Cannabis plants can be either male or female. Female plants yield the plump flowers, a.k.a., “buds,” that we know and love, brimming with psychoactive compounds like tetrahydrocannabinol (THC, which gets you high), Modern Farmer explains. Male plants yield much smaller flowers, which people typically don’t consume. In other words, if you want to actually indulge in your crop, you’ll want female plants.
Johnson notes that the outdoor grow season lasts from around April to October, meaning if you plant seeds now, they’d still yield flower, but not much. Since it’s late in the season, he suggests buying a large clone, which will have more branches and therefore yield more flower.
There are different harvesting methods, but Johnson cuts the whole plant at the base and hangs it upside down with some twine in a dark room at a temperature of around 70 degrees Fahrenheit. Add a fan for airflow — you definitely don’t want the room to be humid, which will cause mold to grow, rendering your crop unusable. It’ll probably take around a week to dry.
Before you get started
Don’t go overboard, though, he warns. Start with growing three plants in five-gallon pots. This way, if one dies, you’ll still have two plants, and the pots will limit their growth. A general rule of thumb is that they’ll grow one foot for every gallon of soil. He recommends mixing your own organic soil, which he explains how to do on his website and will save you the headache of adding nutrients or pH testing. “The soil is what we call alive,” he says. “It’s always breaking things down to replenish nutrients that are missing.” But if you can’t mix your own soil, or don’t feel like it, you could buy organic Pro-Mix soil, which Johnson says many outdoor growers use.
Do your homework and read up on the laws in your state. Some states prohibit growing cannabis, while others, like my home state of California, permits anyone over age 21 to grow cannabis, but only up to a certain number of plants. NORML has a pretty in-depth guide to the laws in each state. Colorado, Oregon, Nevada, Vermont, and Maine also allow cultivation, but again, the specifics depend on the state. Definitely clarify what your rights are before you start the glorious path to at-home bud gardening.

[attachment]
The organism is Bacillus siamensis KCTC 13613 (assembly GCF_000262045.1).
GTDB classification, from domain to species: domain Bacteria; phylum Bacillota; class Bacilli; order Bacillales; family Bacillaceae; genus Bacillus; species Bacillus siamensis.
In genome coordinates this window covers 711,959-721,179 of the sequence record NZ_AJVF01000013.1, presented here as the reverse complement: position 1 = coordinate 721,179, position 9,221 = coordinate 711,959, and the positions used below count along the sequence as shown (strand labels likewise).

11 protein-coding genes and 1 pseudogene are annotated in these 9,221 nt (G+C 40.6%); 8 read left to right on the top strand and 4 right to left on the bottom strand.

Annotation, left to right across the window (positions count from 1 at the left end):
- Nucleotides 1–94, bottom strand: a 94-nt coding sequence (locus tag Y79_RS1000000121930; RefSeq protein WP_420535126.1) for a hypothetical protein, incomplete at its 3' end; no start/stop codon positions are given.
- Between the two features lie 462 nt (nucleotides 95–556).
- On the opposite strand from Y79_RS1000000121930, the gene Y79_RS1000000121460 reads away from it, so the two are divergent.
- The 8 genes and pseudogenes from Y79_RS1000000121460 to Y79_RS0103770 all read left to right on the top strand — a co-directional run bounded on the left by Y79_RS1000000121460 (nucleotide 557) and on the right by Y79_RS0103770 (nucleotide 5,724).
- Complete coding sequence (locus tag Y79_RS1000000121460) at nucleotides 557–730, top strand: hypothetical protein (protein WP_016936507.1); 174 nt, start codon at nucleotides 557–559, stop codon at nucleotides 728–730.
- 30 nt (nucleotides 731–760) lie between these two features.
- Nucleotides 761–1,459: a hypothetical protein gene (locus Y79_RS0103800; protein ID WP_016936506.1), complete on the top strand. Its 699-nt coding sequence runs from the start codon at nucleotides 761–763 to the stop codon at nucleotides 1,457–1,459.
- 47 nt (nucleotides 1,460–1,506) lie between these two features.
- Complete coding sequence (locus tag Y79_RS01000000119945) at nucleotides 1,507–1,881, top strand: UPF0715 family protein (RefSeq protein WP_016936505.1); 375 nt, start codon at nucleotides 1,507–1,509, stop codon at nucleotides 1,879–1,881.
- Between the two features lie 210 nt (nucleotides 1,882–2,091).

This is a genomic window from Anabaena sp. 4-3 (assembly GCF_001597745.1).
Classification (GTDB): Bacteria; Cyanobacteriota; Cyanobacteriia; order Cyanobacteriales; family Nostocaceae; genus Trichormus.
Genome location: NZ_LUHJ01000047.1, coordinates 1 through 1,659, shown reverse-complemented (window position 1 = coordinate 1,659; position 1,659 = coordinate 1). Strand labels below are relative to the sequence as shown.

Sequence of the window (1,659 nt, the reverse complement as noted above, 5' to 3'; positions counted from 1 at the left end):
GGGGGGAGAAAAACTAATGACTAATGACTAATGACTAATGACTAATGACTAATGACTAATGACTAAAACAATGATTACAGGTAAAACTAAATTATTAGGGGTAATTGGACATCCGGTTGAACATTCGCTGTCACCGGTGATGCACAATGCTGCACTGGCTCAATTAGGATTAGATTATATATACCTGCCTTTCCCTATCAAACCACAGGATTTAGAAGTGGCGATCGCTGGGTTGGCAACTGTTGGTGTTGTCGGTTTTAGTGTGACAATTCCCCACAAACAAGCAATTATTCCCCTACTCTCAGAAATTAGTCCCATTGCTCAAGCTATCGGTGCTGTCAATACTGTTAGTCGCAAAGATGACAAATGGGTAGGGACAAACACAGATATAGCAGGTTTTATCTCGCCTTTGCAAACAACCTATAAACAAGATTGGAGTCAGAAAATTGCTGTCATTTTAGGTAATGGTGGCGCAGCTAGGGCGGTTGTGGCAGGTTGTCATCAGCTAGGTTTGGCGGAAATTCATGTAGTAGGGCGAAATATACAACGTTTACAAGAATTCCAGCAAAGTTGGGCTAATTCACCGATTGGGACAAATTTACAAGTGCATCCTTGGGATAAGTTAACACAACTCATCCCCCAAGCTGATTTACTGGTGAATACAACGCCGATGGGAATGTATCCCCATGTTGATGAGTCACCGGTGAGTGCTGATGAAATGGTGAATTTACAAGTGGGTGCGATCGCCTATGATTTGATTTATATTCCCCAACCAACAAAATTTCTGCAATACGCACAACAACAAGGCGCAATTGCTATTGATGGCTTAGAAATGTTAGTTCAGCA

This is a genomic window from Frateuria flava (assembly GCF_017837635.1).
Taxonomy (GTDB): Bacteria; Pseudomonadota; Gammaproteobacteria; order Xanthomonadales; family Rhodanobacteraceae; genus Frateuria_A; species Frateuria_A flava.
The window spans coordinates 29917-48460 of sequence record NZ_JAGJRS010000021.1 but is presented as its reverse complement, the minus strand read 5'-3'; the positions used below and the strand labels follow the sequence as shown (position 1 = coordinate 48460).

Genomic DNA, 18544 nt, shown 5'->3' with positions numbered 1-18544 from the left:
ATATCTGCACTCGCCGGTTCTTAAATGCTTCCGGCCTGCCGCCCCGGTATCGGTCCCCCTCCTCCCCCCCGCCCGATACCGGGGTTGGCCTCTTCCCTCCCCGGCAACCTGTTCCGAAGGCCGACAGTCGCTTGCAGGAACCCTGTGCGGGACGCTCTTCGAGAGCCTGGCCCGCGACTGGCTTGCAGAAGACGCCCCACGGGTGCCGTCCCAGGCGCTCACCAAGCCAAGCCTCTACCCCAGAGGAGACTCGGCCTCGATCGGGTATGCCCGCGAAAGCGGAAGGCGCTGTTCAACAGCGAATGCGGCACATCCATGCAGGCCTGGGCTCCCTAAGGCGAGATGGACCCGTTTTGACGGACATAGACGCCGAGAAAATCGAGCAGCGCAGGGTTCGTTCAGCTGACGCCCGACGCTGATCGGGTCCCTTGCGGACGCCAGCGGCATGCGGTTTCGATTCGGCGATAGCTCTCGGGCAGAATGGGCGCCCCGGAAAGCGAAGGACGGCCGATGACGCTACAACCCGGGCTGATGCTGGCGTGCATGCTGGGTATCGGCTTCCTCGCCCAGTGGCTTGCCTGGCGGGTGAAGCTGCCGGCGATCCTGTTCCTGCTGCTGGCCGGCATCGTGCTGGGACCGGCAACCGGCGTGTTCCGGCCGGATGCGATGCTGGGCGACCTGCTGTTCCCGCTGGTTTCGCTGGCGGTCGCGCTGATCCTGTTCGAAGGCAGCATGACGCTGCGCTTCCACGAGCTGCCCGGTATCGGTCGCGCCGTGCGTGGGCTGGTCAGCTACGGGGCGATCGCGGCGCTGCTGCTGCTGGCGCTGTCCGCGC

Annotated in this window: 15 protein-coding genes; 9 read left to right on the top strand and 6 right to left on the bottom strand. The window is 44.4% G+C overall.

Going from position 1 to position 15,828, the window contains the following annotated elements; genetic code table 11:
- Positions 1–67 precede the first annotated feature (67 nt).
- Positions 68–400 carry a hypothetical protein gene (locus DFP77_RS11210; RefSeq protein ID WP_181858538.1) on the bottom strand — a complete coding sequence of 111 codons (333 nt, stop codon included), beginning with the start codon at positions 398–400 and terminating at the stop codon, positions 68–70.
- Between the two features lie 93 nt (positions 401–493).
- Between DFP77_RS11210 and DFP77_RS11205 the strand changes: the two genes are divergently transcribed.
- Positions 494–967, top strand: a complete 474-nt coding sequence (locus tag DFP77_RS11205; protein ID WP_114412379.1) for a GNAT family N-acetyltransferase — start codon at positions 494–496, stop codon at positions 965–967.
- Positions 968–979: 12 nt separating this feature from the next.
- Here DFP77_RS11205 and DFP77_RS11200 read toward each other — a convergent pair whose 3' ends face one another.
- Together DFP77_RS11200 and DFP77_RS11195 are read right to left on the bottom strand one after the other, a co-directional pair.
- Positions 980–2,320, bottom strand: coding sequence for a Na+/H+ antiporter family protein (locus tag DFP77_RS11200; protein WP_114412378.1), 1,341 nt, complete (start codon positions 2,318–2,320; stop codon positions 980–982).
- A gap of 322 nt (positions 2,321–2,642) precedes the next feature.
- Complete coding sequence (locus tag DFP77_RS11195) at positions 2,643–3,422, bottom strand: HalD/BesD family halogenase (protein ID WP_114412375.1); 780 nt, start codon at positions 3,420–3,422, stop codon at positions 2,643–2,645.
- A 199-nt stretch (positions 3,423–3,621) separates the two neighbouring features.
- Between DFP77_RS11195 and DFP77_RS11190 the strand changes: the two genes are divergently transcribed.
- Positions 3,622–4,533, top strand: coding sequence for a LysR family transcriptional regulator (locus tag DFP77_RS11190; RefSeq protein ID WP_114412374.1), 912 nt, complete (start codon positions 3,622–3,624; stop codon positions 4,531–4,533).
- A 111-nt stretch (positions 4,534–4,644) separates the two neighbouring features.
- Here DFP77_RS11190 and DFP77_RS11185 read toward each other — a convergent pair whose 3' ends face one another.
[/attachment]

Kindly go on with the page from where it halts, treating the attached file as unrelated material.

At this point put the buds in quart-sized glass mason jars, filling them about 80% full. Open jars daily and make sure the buds don’t feel wet or stick together. After the first 2 weeks you can open jars just once a week or less.
You “tell” your plant to start making buds by putting your grow lights on a timer that is set on a 12/12 light schedule. This means the grow light is on for 12 hours, but the plant spends the other 12 hours a day is in uninterrupted darkness.
Plants in the vegetative stage can grow several inches a day after they get going!
Most plants are ready to harvest about 9-13 weeks after the switch to 12/12 though some strains take more or less time.
Step 9: Harvest Your Cannabis
After drying buds for a few days to a week, the small stems will snap and most buds should pop off on their own without being bendy or leaving strings behind.
Many indoors growers choose to train their plants in the vegetative stage to grow in a flat, table-top shape, as this will increase your yields under indoor grow lights in the flowering stage. But even if you don’t do anything your plants will still grow just fine.
pic by Froctor Dankenstein
Step 5: Get Your Cannabis Seeds
When it comes to nutrients, follow the nutrient schedule or recommended dosage for “vegetative” growth. However, it’s a good idea to start at half-strength at first since most nutrient recommendations are often a bit too strong for marijuana right away.
Making sure to actually dry your ganja slowly and cure them in jars can increase their quality by up to 50%! When buds are ready to harvest, start cutting down one stem at a time.